20 Interesting Notes on Migrating Birds
As fall touches the air again, migration is in full swing. We have been seeing the occasional warbler passing through as well as the returning sandpipers to our beaches. Each bird has to make the decision to migrate, whether to endure the long flights and innumerable dangers, or remain to face a sometimes rigorous winter. There are dangers both ways…
Here are some interesting notes we have found on bird migration:
1. Birds that breed in the high arctic or are dependent on insects, must leave northern areas and go south before their food supply disappears.
2. Some seed eaters such as tits and finches also migrate as the seed supply diminishes.
3. Waterfowl and ducks are partial migrants and often remain in more temperate areas where the water doesn’t freeze and where food is still available.
4. Some birds like Jays and tits, stay put and store food to help get them through the winter.
5. Birds that migrate have to prepare by laying down the fat needed to help see them through their journey.
6. Some migrations involve long distances. The Arctic Tern spends the winter in the Antarctic and the summer in the arctic; it flies 9,000 miles each way.
7. Some birds fly both day and night, like birds of prey, storks, and cranes; these heavy birds try to save energy by soaring rather than flapping.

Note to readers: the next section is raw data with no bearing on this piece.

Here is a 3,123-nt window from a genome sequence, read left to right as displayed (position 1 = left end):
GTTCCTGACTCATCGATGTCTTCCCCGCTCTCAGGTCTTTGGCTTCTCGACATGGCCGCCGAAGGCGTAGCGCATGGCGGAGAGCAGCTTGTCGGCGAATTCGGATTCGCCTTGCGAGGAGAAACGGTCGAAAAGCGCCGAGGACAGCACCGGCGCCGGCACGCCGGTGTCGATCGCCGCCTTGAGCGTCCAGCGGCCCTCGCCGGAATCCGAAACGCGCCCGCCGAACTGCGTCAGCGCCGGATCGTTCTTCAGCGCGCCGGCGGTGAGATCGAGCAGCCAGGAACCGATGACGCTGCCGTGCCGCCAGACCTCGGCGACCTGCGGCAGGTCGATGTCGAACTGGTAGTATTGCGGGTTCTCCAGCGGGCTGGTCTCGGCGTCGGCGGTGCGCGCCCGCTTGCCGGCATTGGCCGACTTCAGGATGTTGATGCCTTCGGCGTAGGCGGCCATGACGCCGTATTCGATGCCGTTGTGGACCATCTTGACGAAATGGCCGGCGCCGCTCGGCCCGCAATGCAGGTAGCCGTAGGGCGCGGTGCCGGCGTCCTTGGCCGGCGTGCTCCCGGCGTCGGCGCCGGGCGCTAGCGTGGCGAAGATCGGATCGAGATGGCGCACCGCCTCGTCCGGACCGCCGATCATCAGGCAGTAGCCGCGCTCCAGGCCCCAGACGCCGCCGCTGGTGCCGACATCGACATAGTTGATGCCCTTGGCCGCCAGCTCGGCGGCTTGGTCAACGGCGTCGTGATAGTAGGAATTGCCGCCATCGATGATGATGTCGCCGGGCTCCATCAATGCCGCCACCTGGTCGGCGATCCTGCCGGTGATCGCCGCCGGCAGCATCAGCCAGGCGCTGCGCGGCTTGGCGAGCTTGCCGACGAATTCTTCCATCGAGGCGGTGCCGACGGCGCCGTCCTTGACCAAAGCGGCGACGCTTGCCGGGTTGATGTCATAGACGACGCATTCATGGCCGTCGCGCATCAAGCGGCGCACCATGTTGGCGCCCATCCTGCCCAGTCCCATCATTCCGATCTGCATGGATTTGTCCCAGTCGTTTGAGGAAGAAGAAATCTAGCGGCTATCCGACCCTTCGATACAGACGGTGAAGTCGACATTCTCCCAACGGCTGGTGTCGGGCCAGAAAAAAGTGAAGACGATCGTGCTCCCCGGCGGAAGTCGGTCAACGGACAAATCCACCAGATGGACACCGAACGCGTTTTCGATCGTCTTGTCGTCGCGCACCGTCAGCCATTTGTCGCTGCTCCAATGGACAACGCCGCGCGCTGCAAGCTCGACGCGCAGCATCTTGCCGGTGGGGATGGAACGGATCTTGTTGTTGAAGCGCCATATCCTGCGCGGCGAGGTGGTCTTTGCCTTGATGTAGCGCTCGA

8. Many birds are considered day migrants, like red-winged Blackbirds, Barn Swallows and the American Robin.
9. Night migrants include warblers, flycatchers, and Grosbeaks.
10. Birds use several “flyways” in North America that largely follow the courses of major rivers, this way they can stop when they want or need to.
11. Some birds like finches and crows follow the coast.
12. Birds are natural navigators and can navigate by sight.
13. They know their directions by using the sun and the stars.
14. Birds rely on their internal clocks, which tell them when to start their journey.
15. They develop a map-sense as they get older, and learn from experience.
16. Research shows there may be a magnetic component to migration which helps birds to find their way.
17. Half of all birds migrate.
18. Most birds travel alone, but some will migrate in flocks with one or more species. This provides greater protection, and help for younger birds being guided by more experienced birds.
19. Some birds make epic, non-stop journeys. An example of this would be shorebirds which are not able to land on water and must finish their migration in a single flight.
20. Birds learn use air and sea currents, as well as temperature to navigate.
We are located along the Pacific “flyway”. Here are a few of the birds we saw on a recent birding trip to Morro Bay, California. From left to right: Marbled Gotwit, Least and Western Sandpipers, Semipalmanted Plover.